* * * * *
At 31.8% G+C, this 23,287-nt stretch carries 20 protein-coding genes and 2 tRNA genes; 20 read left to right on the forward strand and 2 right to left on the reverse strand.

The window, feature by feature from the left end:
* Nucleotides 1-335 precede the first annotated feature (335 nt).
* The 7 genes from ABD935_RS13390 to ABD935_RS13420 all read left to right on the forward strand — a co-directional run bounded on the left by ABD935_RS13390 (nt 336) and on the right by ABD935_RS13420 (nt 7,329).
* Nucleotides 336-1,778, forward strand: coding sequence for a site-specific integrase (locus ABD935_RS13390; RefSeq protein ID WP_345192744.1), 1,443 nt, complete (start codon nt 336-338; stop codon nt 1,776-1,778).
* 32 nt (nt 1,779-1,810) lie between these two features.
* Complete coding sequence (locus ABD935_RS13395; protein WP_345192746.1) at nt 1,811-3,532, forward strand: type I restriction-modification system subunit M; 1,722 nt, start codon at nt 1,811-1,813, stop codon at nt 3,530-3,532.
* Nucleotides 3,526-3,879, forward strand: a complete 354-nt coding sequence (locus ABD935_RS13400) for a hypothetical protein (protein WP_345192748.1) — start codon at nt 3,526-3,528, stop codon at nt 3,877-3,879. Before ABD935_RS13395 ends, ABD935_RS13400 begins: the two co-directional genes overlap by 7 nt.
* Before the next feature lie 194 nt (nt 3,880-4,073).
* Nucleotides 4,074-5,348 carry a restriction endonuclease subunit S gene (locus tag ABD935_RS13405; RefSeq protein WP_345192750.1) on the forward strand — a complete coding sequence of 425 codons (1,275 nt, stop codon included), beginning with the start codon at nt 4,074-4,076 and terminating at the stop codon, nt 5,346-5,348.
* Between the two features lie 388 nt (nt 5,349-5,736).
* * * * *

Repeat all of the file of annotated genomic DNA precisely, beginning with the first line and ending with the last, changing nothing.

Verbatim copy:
At 31.8% G+C, this 23,287-nt stretch carries 20 protein-coding genes and 2 tRNA genes; 20 read left to right on the forward strand and 2 right to left on the reverse strand.

The window, feature by feature from the left end:
* Nucleotides 1-335 precede the first annotated feature (335 nt).
* The 7 genes from ABD935_RS13390 to ABD935_RS13420 all read left to right on the forward strand — a co-directional run bounded on the left by ABD935_RS13390 (nt 336) and on the right by ABD935_RS13420 (nt 7,329).
* Nucleotides 336-1,778, forward strand: coding sequence for a site-specific integrase (locus ABD935_RS13390; RefSeq protein ID WP_345192744.1), 1,443 nt, complete (start codon nt 336-338; stop codon nt 1,776-1,778).
* 32 nt (nt 1,779-1,810) lie between these two features.
* Complete coding sequence (locus ABD935_RS13395; protein WP_345192746.1) at nt 1,811-3,532, forward strand: type I restriction-modification system subunit M; 1,722 nt, start codon at nt 1,811-1,813, stop codon at nt 3,530-3,532.
* Nucleotides 3,526-3,879, forward strand: a complete 354-nt coding sequence (locus ABD935_RS13400) for a hypothetical protein (protein WP_345192748.1) — start codon at nt 3,526-3,528, stop codon at nt 3,877-3,879. Before ABD935_RS13395 ends, ABD935_RS13400 begins: the two co-directional genes overlap by 7 nt.
* Before the next feature lie 194 nt (nt 3,880-4,073).
* Nucleotides 4,074-5,348 carry a restriction endonuclease subunit S gene (locus tag ABD935_RS13405; RefSeq protein WP_345192750.1) on the forward strand — a complete coding sequence of 425 codons (1,275 nt, stop codon included), beginning with the start codon at nt 4,074-4,076 and terminating at the stop codon, nt 5,346-5,348.
* Between the two features lie 388 nt (nt 5,349-5,736).